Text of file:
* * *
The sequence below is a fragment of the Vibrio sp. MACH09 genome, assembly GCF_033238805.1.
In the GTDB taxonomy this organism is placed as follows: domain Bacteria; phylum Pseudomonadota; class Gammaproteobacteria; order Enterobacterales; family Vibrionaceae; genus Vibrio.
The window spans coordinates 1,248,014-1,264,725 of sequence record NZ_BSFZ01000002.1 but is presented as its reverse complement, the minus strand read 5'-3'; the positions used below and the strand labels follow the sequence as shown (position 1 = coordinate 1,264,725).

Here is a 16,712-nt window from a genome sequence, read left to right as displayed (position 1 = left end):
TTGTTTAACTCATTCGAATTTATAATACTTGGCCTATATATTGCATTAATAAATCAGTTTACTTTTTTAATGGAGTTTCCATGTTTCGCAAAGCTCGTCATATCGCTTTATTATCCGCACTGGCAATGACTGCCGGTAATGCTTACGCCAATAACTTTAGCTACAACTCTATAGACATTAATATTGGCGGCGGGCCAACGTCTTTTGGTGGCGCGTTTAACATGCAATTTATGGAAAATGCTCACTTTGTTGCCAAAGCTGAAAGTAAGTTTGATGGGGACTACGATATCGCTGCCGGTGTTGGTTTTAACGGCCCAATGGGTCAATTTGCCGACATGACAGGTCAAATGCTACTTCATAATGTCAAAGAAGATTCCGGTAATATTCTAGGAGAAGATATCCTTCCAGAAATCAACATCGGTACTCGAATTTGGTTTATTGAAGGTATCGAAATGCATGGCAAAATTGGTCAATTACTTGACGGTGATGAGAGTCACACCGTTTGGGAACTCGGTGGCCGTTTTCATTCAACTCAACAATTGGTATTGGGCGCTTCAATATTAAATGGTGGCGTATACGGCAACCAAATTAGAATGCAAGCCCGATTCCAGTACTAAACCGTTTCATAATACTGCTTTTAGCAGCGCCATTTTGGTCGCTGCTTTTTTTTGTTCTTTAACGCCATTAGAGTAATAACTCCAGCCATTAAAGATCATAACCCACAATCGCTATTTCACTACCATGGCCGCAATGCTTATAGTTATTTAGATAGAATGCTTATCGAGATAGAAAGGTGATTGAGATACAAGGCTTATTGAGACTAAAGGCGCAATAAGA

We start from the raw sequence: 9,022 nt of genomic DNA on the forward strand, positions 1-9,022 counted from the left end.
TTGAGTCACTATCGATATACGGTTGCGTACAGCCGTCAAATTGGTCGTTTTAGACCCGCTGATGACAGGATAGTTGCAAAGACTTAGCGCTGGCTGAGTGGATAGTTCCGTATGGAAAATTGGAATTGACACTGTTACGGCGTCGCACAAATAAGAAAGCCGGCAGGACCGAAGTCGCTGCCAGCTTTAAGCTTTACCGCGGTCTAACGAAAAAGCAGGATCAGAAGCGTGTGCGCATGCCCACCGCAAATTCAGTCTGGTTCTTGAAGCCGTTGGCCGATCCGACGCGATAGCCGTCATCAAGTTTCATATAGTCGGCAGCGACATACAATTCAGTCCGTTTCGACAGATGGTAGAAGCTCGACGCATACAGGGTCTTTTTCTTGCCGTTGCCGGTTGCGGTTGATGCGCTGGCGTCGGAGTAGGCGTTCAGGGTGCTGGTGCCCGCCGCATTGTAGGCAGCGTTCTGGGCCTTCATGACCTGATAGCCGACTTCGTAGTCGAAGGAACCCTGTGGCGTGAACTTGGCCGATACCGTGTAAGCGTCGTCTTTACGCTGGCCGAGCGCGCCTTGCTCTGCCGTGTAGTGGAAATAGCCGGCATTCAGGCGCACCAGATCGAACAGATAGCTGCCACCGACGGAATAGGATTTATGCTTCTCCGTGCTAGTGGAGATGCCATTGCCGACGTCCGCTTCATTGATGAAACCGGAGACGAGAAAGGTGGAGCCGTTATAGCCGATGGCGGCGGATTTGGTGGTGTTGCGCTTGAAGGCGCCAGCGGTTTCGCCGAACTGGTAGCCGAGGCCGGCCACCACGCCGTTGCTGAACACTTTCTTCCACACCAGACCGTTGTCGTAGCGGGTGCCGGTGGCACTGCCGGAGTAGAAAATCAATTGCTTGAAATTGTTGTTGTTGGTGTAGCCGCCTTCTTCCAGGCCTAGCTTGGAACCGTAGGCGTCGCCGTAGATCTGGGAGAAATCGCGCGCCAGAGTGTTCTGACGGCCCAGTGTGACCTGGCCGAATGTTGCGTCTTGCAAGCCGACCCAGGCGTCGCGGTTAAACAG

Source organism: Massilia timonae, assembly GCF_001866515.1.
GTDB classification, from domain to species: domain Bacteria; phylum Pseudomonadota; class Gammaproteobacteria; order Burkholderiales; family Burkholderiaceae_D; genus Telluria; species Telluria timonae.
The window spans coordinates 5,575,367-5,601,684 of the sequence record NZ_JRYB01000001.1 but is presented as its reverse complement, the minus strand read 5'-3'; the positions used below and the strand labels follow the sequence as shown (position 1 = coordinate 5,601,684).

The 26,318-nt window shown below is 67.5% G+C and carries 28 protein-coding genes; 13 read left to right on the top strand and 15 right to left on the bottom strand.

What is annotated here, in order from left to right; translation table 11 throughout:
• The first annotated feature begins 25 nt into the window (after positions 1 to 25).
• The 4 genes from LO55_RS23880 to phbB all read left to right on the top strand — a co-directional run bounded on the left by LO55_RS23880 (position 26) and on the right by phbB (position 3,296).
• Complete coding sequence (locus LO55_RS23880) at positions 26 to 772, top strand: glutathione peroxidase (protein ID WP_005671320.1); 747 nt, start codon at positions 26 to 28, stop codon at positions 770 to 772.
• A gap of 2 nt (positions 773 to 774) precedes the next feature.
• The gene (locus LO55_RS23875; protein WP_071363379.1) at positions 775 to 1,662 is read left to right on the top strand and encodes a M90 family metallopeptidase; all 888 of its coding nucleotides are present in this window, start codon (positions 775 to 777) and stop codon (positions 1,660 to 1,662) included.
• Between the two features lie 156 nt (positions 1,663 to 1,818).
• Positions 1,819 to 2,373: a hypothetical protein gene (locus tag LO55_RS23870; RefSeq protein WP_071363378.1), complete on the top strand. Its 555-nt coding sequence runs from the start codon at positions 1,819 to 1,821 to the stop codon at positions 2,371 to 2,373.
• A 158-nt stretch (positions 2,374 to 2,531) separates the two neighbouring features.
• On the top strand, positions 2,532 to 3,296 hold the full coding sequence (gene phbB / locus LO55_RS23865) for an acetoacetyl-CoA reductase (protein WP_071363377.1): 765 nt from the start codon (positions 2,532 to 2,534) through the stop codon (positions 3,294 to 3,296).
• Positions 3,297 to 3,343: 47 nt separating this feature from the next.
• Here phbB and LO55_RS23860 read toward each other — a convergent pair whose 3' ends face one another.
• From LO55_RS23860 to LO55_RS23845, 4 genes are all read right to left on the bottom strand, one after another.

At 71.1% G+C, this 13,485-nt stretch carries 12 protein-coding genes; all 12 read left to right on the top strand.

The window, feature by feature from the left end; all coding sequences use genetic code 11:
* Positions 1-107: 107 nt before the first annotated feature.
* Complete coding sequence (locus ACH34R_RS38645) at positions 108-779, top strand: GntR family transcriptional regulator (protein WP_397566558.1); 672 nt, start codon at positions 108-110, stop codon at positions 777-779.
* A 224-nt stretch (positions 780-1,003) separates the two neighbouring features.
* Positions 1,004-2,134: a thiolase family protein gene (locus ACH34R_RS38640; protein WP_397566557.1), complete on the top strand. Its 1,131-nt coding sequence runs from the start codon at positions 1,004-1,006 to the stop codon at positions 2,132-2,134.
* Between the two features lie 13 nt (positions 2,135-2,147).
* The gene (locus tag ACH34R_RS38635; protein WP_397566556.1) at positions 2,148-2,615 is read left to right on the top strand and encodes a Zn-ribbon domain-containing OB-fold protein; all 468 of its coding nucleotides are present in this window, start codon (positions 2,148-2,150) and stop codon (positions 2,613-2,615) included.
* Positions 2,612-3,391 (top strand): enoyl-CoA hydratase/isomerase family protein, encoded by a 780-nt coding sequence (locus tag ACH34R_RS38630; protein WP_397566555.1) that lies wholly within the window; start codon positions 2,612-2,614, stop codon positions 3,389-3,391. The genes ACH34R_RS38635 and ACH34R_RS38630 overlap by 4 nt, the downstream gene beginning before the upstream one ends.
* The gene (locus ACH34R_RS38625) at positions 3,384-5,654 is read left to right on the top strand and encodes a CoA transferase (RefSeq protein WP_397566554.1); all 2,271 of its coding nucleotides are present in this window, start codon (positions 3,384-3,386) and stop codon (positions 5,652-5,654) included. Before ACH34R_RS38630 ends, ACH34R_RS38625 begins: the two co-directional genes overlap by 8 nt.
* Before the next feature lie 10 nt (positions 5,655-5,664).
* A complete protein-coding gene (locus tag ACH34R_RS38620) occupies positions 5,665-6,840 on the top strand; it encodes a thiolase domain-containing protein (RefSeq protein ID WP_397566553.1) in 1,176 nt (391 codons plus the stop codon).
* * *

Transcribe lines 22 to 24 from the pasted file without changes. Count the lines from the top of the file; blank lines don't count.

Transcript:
• Positions 3,297 to 3,343: 47 nt separating this feature from the next.
• Here phbB and LO55_RS23860 read toward each other — a convergent pair whose 3' ends face one another.
• From LO55_RS23860 to LO55_RS23845, 4 genes are all read right to left on the bottom strand, one after another.